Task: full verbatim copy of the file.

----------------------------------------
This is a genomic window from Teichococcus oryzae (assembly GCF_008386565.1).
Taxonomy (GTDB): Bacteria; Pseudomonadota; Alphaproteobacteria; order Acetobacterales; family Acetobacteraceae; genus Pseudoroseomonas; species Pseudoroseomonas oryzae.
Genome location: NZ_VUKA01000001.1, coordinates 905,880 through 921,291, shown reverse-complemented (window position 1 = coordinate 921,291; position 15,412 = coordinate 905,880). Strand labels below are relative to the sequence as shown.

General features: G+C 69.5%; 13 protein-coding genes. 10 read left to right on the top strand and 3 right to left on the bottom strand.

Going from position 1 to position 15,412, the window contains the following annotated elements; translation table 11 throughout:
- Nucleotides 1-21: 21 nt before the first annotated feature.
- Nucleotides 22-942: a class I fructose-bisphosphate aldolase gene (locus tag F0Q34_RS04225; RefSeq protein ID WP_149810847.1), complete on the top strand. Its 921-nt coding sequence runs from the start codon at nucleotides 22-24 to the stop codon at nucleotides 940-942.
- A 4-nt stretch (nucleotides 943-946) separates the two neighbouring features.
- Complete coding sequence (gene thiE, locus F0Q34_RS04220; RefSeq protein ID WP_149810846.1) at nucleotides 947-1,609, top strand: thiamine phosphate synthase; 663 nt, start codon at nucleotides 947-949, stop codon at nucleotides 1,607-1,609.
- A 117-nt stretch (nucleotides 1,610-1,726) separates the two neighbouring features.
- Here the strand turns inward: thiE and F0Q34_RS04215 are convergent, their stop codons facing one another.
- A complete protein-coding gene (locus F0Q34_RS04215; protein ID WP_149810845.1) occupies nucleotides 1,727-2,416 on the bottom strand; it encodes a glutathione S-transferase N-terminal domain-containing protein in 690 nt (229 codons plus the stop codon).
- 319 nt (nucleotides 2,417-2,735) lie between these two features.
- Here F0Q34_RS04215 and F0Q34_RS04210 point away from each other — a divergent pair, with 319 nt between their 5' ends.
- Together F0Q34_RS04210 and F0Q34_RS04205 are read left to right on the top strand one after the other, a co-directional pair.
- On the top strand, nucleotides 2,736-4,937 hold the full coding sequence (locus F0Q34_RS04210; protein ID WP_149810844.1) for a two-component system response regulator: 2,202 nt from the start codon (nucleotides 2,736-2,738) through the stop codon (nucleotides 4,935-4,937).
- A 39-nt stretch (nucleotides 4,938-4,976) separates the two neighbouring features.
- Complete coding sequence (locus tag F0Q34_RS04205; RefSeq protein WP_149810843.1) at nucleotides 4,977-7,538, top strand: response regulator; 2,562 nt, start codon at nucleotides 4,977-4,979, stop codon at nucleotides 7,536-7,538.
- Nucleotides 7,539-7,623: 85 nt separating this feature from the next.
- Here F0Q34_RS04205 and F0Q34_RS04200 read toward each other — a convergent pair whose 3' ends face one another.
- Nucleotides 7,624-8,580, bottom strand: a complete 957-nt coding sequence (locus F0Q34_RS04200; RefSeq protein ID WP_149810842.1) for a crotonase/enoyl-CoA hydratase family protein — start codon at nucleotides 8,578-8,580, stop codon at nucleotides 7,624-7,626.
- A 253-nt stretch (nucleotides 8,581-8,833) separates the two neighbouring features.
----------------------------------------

This is a genomic window from Teichococcus oryzae (assembly GCF_008386565.1).
Taxonomy (GTDB): Bacteria; Pseudomonadota; Alphaproteobacteria; order Acetobacterales; family Acetobacteraceae; genus Pseudoroseomonas; species Pseudoroseomonas oryzae.
Genome location: NZ_VUKA01000001.1, coordinates 905,880 through 921,291, shown reverse-complemented (window position 1 = coordinate 921,291; position 15,412 = coordinate 905,880). Strand labels below are relative to the sequence as shown.

General features: G+C 69.5%; 13 protein-coding genes. 10 read left to right on the top strand and 3 right to left on the bottom strand.

Going from position 1 to position 15,412, the window contains the following annotated elements; translation table 11 throughout:
- Nucleotides 1-21: 21 nt before the first annotated feature.
- Nucleotides 22-942: a class I fructose-bisphosphate aldolase gene (locus tag F0Q34_RS04225; RefSeq protein ID WP_149810847.1), complete on the top strand. Its 921-nt coding sequence runs from the start codon at nucleotides 22-24 to the stop codon at nucleotides 940-942.
- A 4-nt stretch (nucleotides 943-946) separates the two neighbouring features.
- Complete coding sequence (gene thiE, locus F0Q34_RS04220; RefSeq protein ID WP_149810846.1) at nucleotides 947-1,609, top strand: thiamine phosphate synthase; 663 nt, start codon at nucleotides 947-949, stop codon at nucleotides 1,607-1,609.
- A 117-nt stretch (nucleotides 1,610-1,726) separates the two neighbouring features.
- Here the strand turns inward: thiE and F0Q34_RS04215 are convergent, their stop codons facing one another.
- A complete protein-coding gene (locus F0Q34_RS04215; protein ID WP_149810845.1) occupies nucleotides 1,727-2,416 on the bottom strand; it encodes a glutathione S-transferase N-terminal domain-containing protein in 690 nt (229 codons plus the stop codon).
- 319 nt (nucleotides 2,417-2,735) lie between these two features.
- Here F0Q34_RS04215 and F0Q34_RS04210 point away from each other — a divergent pair, with 319 nt between their 5' ends.
- Together F0Q34_RS04210 and F0Q34_RS04205 are read left to right on the top strand one after the other, a co-directional pair.
- On the top strand, nucleotides 2,736-4,937 hold the full coding sequence (locus F0Q34_RS04210; protein ID WP_149810844.1) for a two-component system response regulator: 2,202 nt from the start codon (nucleotides 2,736-2,738) through the stop codon (nucleotides 4,935-4,937).
- A 39-nt stretch (nucleotides 4,938-4,976) separates the two neighbouring features.
- Complete coding sequence (locus tag F0Q34_RS04205; RefSeq protein WP_149810843.1) at nucleotides 4,977-7,538, top strand: response regulator; 2,562 nt, start codon at nucleotides 4,977-4,979, stop codon at nucleotides 7,536-7,538.
- Nucleotides 7,539-7,623: 85 nt separating this feature from the next.
- Here F0Q34_RS04205 and F0Q34_RS04200 read toward each other — a convergent pair whose 3' ends face one another.
- Nucleotides 7,624-8,580, bottom strand: a complete 957-nt coding sequence (locus F0Q34_RS04200; RefSeq protein ID WP_149810842.1) for a crotonase/enoyl-CoA hydratase family protein — start codon at nucleotides 8,578-8,580, stop codon at nucleotides 7,624-7,626.
- A 253-nt stretch (nucleotides 8,581-8,833) separates the two neighbouring features.